Of all subjects, it had to be land…
Second year law students at Durham University had a nasty surprise this week when they received the wrong land law exam.
An error by invigilators meant that they were given a paper intended for a small group of students who had studied the course the previous academic year and were returning to complete their degree.
Complaints, unsurprisingly, ensued, with several law students contacting the law school to suggest that the gaffe had had a negative impact on their performance. The exam was worth 100% of the land module.
At the same time a rumour began to swirl that the entire year would have to resit the exam.
But an email by the deputy head of Durham Law School, Professor Gavin Phillipson, has since confirmed that the rumour was false. Phillipson wrote:
“I can say categorically that there is absolutely no question of the whole year having to resit the exam — as apparently is being rumoured — or do any alternative form of assessment in this module.”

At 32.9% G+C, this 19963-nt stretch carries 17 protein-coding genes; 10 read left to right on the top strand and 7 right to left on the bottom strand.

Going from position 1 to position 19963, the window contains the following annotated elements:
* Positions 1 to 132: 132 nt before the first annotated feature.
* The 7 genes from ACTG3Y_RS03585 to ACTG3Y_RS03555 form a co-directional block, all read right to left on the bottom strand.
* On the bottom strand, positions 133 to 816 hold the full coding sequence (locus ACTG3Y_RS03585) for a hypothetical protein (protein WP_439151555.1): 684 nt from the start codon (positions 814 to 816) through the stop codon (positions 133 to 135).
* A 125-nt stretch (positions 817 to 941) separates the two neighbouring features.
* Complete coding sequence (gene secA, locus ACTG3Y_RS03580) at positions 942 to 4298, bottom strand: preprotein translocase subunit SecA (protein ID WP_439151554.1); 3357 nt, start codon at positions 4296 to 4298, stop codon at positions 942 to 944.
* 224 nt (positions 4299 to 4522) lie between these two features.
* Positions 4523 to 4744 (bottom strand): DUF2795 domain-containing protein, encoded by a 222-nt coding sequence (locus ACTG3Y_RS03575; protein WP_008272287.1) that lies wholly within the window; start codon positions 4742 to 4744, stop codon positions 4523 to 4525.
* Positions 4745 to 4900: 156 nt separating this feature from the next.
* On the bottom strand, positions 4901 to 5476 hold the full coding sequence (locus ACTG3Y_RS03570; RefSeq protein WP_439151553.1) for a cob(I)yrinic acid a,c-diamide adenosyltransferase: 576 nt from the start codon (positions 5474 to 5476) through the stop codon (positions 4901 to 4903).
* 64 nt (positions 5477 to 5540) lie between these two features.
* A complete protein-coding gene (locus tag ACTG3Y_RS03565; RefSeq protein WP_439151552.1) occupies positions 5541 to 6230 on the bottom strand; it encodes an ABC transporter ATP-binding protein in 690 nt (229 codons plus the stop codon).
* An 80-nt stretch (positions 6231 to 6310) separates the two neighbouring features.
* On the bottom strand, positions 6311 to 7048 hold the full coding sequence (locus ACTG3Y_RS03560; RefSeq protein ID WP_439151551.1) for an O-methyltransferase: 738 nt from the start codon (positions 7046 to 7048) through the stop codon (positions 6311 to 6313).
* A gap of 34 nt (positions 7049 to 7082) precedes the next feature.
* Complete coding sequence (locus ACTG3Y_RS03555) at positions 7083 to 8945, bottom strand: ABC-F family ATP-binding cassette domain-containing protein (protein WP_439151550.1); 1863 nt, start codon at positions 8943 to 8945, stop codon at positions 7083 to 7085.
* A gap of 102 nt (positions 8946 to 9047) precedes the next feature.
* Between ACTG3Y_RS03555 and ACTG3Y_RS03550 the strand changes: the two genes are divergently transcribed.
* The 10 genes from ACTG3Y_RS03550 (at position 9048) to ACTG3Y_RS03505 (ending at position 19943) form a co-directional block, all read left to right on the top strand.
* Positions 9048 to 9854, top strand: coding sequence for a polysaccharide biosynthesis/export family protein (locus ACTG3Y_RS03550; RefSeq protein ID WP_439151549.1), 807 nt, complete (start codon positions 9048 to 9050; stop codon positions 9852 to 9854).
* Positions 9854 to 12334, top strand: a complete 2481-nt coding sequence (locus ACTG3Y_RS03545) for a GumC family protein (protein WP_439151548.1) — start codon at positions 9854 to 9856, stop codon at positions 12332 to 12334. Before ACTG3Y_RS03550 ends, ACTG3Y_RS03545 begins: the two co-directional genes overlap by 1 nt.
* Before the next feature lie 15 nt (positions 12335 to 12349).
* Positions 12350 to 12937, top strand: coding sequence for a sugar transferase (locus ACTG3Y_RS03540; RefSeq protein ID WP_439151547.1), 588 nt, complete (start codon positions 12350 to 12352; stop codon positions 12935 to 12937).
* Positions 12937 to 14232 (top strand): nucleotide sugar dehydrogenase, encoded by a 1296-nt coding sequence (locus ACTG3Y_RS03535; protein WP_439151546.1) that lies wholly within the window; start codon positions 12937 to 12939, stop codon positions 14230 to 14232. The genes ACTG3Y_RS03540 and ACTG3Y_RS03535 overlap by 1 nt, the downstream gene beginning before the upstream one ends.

Absolving himself and the law school of any blame, he added:
“This was not a mistake made by the Law School but we are of course very sorry that it happened; we have been in contact with the students concerned, are investigating whether the different paper might have caused them any disadvantage, and if so will put in place procedures to make sure that they are not prejudiced by this mistake in terms of their result on the module.”
The mistake is the second to have hit Durham law students this year, with an summative essay question having to be changed in February after an answer for it was accidentally published online.
Second year student Jocelyn Hutch told Durham student newspaper Palatinate that she found the latest error “particularly concerning and annoying considering the mess ups that happened earlier in the year regarding summatives”.